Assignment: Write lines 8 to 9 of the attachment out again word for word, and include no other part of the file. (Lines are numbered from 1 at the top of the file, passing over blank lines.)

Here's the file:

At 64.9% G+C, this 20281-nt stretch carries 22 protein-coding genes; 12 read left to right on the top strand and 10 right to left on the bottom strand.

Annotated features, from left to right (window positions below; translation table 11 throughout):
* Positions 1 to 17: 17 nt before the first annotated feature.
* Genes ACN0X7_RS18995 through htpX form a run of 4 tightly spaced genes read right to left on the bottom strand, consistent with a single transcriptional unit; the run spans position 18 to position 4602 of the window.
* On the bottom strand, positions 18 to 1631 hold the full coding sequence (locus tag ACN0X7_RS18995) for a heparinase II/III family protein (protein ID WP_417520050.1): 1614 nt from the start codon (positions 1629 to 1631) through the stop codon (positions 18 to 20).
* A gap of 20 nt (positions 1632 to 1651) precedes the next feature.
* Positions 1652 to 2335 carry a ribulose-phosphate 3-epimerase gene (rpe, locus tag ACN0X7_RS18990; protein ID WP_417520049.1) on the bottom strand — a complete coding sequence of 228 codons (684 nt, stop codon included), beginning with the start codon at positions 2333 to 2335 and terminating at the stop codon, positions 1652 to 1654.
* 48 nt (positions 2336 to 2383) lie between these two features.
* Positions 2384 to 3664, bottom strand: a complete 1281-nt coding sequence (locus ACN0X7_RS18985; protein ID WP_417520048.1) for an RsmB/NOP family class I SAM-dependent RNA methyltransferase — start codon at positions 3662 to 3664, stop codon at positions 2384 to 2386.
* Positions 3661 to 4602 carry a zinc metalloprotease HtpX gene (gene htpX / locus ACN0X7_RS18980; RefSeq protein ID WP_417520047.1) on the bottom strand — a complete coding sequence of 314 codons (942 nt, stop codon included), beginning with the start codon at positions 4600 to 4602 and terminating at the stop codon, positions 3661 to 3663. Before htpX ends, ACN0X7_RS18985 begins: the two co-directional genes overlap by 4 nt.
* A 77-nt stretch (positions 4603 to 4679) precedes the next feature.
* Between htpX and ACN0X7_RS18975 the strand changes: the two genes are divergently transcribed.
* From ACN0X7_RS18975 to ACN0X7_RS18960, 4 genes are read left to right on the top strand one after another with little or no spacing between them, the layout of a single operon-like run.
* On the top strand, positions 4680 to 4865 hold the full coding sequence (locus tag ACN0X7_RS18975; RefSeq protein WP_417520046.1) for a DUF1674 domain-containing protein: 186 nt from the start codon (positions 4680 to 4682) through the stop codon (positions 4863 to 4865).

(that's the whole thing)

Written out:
* 48 nt (positions 2336 to 2383) lie between these two features.
* Positions 2384 to 3664, bottom strand: a complete 1281-nt coding sequence (locus ACN0X7_RS18985; protein ID WP_417520048.1) for an RsmB/NOP family class I SAM-dependent RNA methyltransferase — start codon at positions 3662 to 3664, stop codon at positions 2384 to 2386.